If Visual Basic finds an enabled error-handling routine, execution continues in that routine as if the error had occurred in the same procedure that contains the error handler. If a Resume or a Resume Next statement is executed in the error-handling routine, execution continues as shown in the following table.
|Resume||The call to the procedure that Visual Basic just searched is re-executed. In the calls list given earlier, if Procedure A has an enabled error handler that includes a Resume statement, Visual Basic re-executes the call to Procedure B.|
|Resume Next||Execution returns to the statement following the last statement executed in that procedure. This is the statement following the call to the procedure that Visual Basic just searched back through. In the calls list given earlier, if Procedure A has an enabled error handler that includes a Resume Next statement, execution returns to the statement after the call to Procedure B.|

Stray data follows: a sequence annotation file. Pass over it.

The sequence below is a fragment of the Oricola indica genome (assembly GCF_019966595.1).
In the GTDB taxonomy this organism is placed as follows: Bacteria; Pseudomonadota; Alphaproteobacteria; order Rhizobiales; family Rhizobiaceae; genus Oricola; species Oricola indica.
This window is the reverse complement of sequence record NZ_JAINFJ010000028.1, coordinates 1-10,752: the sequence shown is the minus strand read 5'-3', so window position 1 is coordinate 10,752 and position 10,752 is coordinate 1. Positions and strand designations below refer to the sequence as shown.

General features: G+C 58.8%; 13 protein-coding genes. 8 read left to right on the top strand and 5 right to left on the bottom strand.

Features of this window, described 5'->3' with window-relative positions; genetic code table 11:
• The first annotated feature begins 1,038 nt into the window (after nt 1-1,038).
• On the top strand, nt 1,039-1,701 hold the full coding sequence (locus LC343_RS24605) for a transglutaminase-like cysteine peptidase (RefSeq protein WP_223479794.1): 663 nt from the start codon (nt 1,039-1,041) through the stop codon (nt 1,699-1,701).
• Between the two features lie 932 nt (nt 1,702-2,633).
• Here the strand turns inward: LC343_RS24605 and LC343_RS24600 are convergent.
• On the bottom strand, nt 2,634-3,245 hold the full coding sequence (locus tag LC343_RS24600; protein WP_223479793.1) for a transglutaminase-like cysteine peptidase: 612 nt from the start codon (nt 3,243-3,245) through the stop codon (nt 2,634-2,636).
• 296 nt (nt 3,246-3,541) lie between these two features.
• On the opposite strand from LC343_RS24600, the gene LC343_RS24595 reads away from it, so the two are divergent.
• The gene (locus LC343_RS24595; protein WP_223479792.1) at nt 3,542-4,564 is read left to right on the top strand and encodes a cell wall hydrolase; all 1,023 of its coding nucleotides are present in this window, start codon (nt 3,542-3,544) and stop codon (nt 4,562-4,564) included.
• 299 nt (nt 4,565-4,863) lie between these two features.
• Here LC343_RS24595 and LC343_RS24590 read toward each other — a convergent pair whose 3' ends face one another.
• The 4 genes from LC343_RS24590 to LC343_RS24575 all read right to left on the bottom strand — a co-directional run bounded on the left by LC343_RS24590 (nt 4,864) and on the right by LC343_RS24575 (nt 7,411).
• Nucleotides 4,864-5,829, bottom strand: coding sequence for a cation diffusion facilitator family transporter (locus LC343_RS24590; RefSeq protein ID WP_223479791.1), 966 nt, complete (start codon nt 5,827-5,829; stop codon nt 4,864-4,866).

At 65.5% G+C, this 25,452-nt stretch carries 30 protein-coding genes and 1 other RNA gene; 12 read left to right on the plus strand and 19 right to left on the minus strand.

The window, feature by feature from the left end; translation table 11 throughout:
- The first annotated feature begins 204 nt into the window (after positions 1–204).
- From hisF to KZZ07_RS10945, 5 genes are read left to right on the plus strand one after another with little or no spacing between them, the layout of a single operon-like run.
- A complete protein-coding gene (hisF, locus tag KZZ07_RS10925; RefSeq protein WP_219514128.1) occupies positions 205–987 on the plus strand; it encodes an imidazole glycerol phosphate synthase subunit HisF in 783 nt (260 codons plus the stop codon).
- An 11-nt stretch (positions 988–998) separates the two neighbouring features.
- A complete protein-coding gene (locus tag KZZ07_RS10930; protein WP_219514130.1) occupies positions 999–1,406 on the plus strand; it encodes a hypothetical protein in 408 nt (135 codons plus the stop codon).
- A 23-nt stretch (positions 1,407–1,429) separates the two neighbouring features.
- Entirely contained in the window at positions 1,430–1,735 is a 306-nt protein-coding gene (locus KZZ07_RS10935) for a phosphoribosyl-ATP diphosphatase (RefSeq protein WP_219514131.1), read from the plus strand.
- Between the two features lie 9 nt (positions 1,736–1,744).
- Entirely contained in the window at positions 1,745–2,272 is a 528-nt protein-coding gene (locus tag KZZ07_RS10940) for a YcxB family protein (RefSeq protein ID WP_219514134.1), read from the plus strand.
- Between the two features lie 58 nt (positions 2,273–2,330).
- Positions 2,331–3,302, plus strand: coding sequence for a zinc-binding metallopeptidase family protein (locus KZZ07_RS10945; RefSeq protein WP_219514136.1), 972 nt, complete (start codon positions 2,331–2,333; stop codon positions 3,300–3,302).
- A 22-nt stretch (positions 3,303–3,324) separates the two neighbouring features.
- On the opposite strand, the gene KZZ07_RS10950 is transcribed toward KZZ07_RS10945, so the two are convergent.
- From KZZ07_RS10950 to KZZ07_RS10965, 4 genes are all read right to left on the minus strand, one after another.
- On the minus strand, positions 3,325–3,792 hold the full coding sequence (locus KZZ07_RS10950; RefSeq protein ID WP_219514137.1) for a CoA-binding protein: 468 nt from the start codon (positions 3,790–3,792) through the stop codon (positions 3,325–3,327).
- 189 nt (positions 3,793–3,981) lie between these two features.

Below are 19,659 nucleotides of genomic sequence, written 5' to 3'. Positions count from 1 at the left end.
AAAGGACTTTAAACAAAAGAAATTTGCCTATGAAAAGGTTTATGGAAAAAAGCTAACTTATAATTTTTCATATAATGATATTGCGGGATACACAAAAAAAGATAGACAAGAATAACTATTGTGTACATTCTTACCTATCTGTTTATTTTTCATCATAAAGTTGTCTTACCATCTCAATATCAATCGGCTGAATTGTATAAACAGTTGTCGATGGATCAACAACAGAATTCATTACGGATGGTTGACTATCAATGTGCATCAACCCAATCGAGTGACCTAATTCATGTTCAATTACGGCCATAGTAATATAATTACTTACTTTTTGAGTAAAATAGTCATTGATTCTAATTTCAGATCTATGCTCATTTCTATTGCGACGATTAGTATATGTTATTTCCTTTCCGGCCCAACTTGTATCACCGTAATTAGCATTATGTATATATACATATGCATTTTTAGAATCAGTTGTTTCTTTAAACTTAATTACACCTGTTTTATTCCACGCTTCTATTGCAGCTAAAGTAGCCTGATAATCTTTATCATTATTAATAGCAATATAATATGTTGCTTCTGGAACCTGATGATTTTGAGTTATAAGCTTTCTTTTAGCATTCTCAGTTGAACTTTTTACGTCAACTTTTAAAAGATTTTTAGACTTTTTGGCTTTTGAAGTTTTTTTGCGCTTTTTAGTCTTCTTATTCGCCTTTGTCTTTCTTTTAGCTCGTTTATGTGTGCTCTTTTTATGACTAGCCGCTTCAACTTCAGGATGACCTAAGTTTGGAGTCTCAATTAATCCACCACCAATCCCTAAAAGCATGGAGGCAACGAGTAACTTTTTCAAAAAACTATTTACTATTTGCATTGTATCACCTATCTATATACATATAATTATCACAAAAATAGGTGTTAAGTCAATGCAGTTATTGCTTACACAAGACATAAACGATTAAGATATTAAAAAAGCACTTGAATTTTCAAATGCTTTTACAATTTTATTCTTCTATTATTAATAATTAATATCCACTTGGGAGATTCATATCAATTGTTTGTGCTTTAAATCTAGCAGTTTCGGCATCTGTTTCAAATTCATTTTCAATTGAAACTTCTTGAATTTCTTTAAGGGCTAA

Notice that the statement executed is in the procedure where the error-handling procedure is found, not necessarily in the procedure where the error occurred. If you don't take this into account, your code may perform in ways you don't intend. To make the code easier to debug, you can simply go into break mode whenever an error occurs, as explained in the section, "Turning Off Error Handling," later in this chapter.
If the error handler's range of errors doesn't include the error that actually occurred, an unanticipated error can occur within the procedure with the enabled error handler. In such a case, the procedure could execute endlessly, especially if the error handler executes a Resume statement. To prevent such situations, use the Err object's Raise method in a Case Else statement in the handler. This actually generates an error within the error handler, forcing Visual Basic to search through the calls list for a handler that can deal with the error.